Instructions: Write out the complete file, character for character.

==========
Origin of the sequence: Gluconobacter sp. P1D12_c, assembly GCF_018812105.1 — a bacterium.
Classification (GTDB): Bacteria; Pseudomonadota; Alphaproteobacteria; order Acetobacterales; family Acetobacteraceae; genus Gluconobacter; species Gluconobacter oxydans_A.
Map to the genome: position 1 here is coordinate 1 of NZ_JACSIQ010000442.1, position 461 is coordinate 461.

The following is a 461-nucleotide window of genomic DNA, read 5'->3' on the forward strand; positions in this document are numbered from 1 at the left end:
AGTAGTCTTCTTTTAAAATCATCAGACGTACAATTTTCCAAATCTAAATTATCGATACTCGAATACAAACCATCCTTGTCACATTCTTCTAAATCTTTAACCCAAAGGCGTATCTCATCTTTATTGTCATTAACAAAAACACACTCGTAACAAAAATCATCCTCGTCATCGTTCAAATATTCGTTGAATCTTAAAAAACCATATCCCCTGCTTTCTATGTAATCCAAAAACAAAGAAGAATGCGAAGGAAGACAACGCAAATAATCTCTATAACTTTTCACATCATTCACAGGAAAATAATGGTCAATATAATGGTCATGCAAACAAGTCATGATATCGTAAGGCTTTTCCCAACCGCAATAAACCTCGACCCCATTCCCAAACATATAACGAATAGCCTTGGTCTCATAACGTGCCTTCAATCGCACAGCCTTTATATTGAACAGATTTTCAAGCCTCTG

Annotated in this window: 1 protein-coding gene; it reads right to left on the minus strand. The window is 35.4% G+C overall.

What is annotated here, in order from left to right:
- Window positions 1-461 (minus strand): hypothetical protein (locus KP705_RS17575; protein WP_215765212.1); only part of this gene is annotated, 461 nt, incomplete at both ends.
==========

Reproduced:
Origin of the sequence: Gluconobacter sp. P1D12_c, assembly GCF_018812105.1 — a bacterium.
Classification (GTDB): Bacteria; Pseudomonadota; Alphaproteobacteria; order Acetobacterales; family Acetobacteraceae; genus Gluconobacter; species Gluconobacter oxydans_A.
Map to the genome: position 1 here is coordinate 1 of NZ_JACSIQ010000442.1, position 461 is coordinate 461.

The following is a 461-nucleotide window of genomic DNA, read 5'->3' on the forward strand; positions in this document are numbered from 1 at the left end:
AGTAGTCTTCTTTTAAAATCATCAGACGTACAATTTTCCAAATCTAAATTATCGATACTCGAATACAAACCATCCTTGTCACATTCTTCTAAATCTTTAACCCAAAGGCGTATCTCATCTTTATTGTCATTAACAAAAACACACTCGTAACAAAAATCATCCTCGTCATCGTTCAAATATTCGTTGAATCTTAAAAAACCATATCCCCTGCTTTCTATGTAATCCAAAAACAAAGAAGAATGCGAAGGAAGACAACGCAAATAATCTCTATAACTTTTCACATCATTCACAGGAAAATAATGGTCAATATAATGGTCATGCAAACAAGTCATGATATCGTAAGGCTTTTCCCAACCGCAATAAACCTCGACCCCATTCCCAAACATATAACGAATAGCCTTGGTCTCATAACGTGCCTTCAATCGCACAGCCTTTATATTGAACAGATTTTCAAGCCTCTG

Annotated in this window: 1 protein-coding gene; it reads right to left on the minus strand. The window is 35.4% G+C overall.

What is annotated here, in order from left to right:
- Window positions 1-461 (minus strand): hypothetical protein (locus KP705_RS17575; protein WP_215765212.1); only part of this gene is annotated, 461 nt, incomplete at both ends.